The below shows the dyes with increasing order of light fastness:
Natural Dyes > Reactive Dyes > Vat Dyes > Indigo Dyes
Metal complex dyes show better resistance to fading than acid dyes since the metal can absorb UV energy and transforms into heat energy.
Brighter shades of dye show poor resistance to light. The electron mobility of brighter shade dyes is high and so the electrons can easily move to the exited state causing breakage in the chromophoric system of the dye which results in fading.
Depth of Shade
Darker shades of dye show good resistance to light, whereas the lighter shades show poor resistance to light. Due to the presence of large number of dye molecules in dark shades, only very few dye molecules involve in fading and rest of the dye helps in maintaining the depth of shade. But due to the presence of less dye molecules in lighter shades, the dye molecules affected by light is more so the shade becomes duller.
In cotton materials the reactive dye form covalent bond with the cellulose of the fiber. The dye particles which are properly fixed to the fiber show good resistance to UV light whereas the dyes which are unfixed to the fiber show poor resistance. In the synthetic fibers like polyester and polyamide the unfixed dyes are more susceptive to UV light.
Light fastness of the same dye differs when it is dyed with two different fibers. So it is necessary to know the importance of fiber characteristics. Disperse dyed polyester fiber shows better resistance than disperse dyed polyamide fibers. Each fiber reacts differently under the action of UV light. Polyester and Polyamide shows good resistance to UV light since the de lustering agent (Tio2) present in the fiber absorbs UV light. Wool is also a good absorber of UV light. But cotton and silk shows poor resistance to UV light as it pass through the fiber and undergoes photo degradation process like photo tendering, photo oxidation etc.
After treatment with chemical auxiliary
The residual substances like size and other chemical auxiliary like thickeners affects the light fastness. OBA used as a brightening agent shows poor resistance to UV as it is easily damaged by UV light. Formaldehyde containing cationic fixing agents shows poor resistance to light.
Moisture content and heat are the two main environmental factors that affect the light fastness. Under the presence of UV light the moisture reacts with atmospheric oxygen to form hydrogen peroxide and other active radical. These active agents formed will degrade the fiber. Fibers show poor resistance to light under high moisture and heat.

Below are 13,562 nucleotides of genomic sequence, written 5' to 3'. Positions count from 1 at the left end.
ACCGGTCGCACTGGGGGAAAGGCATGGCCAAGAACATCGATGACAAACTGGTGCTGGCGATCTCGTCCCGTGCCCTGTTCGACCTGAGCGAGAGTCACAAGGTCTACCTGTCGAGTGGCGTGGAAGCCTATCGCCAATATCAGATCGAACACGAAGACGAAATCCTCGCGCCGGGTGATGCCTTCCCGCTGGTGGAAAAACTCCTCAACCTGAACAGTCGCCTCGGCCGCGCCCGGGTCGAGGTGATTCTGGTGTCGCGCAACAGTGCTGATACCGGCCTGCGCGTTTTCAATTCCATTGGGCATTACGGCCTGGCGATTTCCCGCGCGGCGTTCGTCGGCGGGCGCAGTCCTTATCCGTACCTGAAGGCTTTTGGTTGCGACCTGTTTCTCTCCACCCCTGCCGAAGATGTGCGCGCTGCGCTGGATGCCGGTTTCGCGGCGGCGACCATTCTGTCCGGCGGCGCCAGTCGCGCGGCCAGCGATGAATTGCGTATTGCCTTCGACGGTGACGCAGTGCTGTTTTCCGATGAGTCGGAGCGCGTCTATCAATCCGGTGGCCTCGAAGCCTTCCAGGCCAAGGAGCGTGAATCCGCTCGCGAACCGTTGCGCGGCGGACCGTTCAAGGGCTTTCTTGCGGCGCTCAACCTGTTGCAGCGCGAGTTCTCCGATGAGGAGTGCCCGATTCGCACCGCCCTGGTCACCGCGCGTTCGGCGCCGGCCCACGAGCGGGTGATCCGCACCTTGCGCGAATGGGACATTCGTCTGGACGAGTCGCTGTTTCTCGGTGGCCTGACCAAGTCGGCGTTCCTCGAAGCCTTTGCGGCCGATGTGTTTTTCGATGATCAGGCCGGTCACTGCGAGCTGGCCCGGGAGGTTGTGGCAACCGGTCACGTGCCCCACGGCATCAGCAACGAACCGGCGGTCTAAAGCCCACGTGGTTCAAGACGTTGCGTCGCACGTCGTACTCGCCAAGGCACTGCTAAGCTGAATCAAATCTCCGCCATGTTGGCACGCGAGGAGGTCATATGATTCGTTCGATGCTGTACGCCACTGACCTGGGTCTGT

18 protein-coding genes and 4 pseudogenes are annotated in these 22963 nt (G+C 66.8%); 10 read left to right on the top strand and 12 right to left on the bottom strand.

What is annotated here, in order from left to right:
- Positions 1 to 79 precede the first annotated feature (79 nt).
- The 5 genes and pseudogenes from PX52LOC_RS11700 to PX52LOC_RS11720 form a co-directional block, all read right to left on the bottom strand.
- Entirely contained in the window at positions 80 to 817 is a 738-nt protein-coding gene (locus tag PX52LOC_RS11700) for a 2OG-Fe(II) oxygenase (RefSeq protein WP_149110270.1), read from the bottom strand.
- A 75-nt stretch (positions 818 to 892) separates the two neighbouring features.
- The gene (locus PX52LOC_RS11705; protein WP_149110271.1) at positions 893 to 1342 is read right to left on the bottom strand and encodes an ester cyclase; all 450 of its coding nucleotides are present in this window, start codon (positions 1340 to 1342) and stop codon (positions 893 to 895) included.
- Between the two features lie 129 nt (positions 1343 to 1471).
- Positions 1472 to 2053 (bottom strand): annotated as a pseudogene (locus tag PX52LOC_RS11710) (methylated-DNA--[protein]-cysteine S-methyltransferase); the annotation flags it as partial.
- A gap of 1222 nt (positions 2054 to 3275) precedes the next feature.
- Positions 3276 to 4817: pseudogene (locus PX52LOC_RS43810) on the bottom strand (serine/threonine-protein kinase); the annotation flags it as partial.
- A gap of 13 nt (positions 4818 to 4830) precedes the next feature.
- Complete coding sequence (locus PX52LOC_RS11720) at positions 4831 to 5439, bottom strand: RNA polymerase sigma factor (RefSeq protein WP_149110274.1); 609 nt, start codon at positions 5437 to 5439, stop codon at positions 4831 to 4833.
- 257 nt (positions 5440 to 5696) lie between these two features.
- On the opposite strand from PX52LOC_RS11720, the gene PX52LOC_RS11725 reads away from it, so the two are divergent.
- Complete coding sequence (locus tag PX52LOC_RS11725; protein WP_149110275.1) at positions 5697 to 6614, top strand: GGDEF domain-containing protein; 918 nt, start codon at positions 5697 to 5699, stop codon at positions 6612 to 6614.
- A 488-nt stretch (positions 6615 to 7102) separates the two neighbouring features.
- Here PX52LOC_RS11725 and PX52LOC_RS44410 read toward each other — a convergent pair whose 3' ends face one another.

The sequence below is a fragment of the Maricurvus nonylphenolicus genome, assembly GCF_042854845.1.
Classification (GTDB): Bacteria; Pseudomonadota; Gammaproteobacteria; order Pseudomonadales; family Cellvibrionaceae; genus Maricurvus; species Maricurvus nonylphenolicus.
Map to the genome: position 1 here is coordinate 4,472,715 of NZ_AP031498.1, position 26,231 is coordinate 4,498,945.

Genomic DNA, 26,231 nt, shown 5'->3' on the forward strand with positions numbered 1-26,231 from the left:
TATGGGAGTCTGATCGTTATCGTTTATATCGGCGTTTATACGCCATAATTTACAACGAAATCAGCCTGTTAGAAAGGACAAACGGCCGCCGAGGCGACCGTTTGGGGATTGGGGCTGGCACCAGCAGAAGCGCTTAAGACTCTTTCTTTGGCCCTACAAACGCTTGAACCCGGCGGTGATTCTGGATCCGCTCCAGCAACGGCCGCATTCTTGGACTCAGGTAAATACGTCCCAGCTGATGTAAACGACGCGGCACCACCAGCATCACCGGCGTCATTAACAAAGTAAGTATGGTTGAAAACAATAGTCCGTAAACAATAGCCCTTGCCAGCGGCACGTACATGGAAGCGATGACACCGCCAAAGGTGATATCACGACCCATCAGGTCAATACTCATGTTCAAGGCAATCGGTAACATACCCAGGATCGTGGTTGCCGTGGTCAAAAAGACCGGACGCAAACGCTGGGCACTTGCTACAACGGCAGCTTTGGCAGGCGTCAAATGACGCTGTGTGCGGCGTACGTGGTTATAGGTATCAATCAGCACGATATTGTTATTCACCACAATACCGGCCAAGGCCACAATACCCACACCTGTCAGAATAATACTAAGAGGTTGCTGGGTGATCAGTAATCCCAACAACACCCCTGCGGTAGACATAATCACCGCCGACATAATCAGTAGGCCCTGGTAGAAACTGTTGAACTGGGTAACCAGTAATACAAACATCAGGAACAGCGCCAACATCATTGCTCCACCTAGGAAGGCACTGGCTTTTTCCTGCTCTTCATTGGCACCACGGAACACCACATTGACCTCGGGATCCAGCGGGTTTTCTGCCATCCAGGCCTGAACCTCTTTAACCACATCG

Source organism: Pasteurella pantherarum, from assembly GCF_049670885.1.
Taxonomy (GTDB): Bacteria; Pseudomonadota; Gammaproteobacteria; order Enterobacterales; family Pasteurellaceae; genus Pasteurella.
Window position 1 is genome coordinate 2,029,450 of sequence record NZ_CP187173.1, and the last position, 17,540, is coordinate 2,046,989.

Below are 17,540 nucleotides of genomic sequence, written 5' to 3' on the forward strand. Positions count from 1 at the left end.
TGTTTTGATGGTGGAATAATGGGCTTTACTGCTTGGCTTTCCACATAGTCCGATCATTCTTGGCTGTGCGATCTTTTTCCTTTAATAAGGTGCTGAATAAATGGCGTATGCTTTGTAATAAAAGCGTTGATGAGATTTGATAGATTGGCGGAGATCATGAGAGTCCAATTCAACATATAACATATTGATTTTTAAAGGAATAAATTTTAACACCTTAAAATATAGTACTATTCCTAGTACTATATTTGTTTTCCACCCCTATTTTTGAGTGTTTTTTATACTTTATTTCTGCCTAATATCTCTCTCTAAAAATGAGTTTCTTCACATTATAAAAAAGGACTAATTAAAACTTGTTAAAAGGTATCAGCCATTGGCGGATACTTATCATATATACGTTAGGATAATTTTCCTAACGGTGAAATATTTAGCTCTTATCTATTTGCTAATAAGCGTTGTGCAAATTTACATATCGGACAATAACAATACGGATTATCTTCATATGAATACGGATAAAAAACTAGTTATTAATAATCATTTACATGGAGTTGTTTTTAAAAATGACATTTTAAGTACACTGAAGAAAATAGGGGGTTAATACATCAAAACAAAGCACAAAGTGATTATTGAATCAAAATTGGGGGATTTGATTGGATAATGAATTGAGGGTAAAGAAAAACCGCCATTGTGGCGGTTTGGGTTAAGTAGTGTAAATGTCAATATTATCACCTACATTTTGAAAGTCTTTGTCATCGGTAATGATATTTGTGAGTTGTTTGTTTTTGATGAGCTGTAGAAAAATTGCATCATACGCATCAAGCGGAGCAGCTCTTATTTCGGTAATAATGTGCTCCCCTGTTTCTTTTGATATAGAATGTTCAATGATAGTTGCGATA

4. CONTROL MEASURES
Interaction with Light
UV absorbers are aromatic organic compounds that are used to reduce the effect of UV light on dyes. The commonly used UV absorbers are benzophenone, benzotriazole, Phenyl salicylate etc...
Working of UV Absorbers
UV absorbers absorb UV energy and transform it to vibration energy without breaking of bond in its structure.
The next step is the transformation of vibration energy to the surrounding material in the form of heat.
Interaction with dye Stuff
Anti-oxidants are organic substances that are added to minimize the photo oxidation of textile materials. The commonly used anti-oxidants are gallic acid, cafeic acid, ascorbic acid, hindered phenols and amines.
Fastness to light plays a vital role in maintaining the aesthetic value of garments during its usage. Even the use of UV absorbers and antioxidants can improve the light fastness only up to 1 grade. Hence care should be taken care while
- Selection of dye like Natural or direct or Vat or reactive or indigo etc.
- Selection of Depth of the shade either dark shade or light shade.
- Maintaining proper process parameters during dyeing.
- Removal of unfixed dyes during washing
- Use of suitable chemical & auxiliary during finishing.
- Drying and storage during the actual use.
- Thiagarajan P and Nalankilli G, “Improving light fastness of reactive dyed cotton fabric with antioxidant and UV absorbers”, Indian Journal of Fibre & Textile Research, Vol.38, pp.161-164
- Schindler W D, Hauser P J, “Chemical Finishing of Textiles”, pp.149-153
- Schindler W D, Hauser P J, “Chemical Finishing of Textiles”, pp. 157-163
- Agnes Timar-Balazsy and Dinah Eastop, “Chemical principles of textile conservation”, pp.88-92